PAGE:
Update from the Field
July 31, 2007
Dr. Martina Fuchs
Dr. Karunaratne: "My main aim is to consolidate what we already have. With what we have at present, we can serve almost 90-95% of the population needs. The sustainability is what is necessary. This is mainly human resources and commitment."
"Our Minister of Health visited the hospital last month to discuss the hospital’s main shortcomings. He promised to provide additional nurses and doctors in the upcoming months. In addition to the 10 nurses we could add 3 months ago, 20 new nurses have arrived. We also have 6 additional doctors. They work in the OPD and on the wards. We have a permanent Physician (for 4 years) and a visiting Physician (for 6 months) now. The number of consultants remains the same as before."
For the month of May 2007, OPD attendance was 10,979 – more than 350 patients/day. The number of admissions to the wards for May was 2,248. Most of the admissions were referrals from the rural hospitals. In June, OPD attendance was 11,482, the number of admissions 1,623. For the months of May and June, about 570 patients have been treated at Tangalle Hospital per day. A Medical Superintendent has replaced the DMO (District Medical Officer). He will be at the hospital for the next 4 years. Since April, there has been a significant increase in staff: The number of Nursing Officers is now 83 (compared to 53 in March), 3 of them Senior Nursing Officers. 54 Medical Officers are now working at the hospital, and 6 Medical Consultants – 2 of them Visiting Physicians, 1 Pediatrician, 1 Consultant Surgeon, 1 Gynecologist and 1 Consultant Psychiatrist. There are 3 Anesthesiologists working in shifts making it possible to conduct emergency surgeries around the clock. 3 Medical Officers are currently doing an internship.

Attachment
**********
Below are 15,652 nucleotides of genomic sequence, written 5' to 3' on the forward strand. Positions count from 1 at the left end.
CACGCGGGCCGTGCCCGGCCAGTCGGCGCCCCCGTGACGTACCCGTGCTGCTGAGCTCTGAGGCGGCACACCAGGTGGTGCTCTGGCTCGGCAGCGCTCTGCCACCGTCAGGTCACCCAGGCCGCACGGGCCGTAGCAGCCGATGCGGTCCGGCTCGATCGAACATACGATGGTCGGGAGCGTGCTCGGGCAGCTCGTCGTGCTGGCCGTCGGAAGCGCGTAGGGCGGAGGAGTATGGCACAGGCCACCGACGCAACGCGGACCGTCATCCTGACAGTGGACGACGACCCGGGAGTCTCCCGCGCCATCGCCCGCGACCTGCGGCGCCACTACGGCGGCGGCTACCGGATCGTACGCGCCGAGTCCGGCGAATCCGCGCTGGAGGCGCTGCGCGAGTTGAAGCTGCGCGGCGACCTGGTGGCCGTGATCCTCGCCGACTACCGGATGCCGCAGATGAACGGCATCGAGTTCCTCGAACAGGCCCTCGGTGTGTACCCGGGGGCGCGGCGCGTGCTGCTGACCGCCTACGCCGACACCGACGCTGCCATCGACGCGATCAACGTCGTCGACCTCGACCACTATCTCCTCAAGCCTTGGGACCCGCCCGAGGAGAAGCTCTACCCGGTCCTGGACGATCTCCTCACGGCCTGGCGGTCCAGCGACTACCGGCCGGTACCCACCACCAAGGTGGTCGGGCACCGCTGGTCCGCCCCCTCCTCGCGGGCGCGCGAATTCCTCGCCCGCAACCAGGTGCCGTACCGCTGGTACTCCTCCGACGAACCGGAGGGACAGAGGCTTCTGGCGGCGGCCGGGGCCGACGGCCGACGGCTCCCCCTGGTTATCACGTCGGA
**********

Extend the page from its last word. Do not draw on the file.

The number of referrals to Tangalle Hospital has significantly increased, creating a surge in OPD attendance and admissions. Most of these cases are referred by the surrounding medical facilities and the general practitioners in the area. The cases are seen by the OPD doctors and directed to specialized care at the hospital as needed. The adjacent villages have very limited medical facilities. These facilities are usually manned by one doctor, MBBS and one or two nurses, expected to treat minor ailments only. The outward referrals from Tangalle Hospital have significantly decreased since more and more specialized care is available at the hospital itself. There were only 4 outward referrals for the month of May, 5 for June. These outbound cases were referred for specialized treatment or for investigations. We expect to see a further substantial increase in patients, admissions and surgical procedures. An ER is implemented right now. New nurses, especially ICU and ER nurses are trained.
Success Stories: Dr. Karunaratne: "We had a case of a blunt injury to the abdomen. Conducting a laparotomy, we encountered a ruptured spleen with 2.6L of blood in the cavity. A splenectomy was performed. The patient had no complications at all at discharge. He was then managed on the ward. There was also a case of ileocecal intussusception which presented late. The patient had 35cm of gangrenous bowel which was resected and anastamosed (not with staplers). He, too, was managed on the ward and made an uneventful recovery.
A 10-year-old child was brought to us with an injury to the skull. A tile from a third floor roof had fallen on her head. She showed profuse bleeding from the wound. She was successfully resuscitated and sent to the neurosurgical unit at Karapitiya which is about 75km from Tangalle. She made a recovery but was left with a weakness of the right leg and paralysis of the right arm. At present she is undergoing physiotherapy.
On June 27, 2007, the life of a 36-year-old severely hemorrhaging mother of 3 young boys was saved by an emergency TAH (total abdominal hysterectomy). Without the operating theatre and autoclave at Tangalle Hospital, she would have died.
All of the above mentioned patients went home without any infections. This is solely due to the sterile equipment and the sterile dressings that were made available to us thanks to the autoclave provided by DRI. The number of surgeries carried out in the months of May and June 2007 will speak for itself."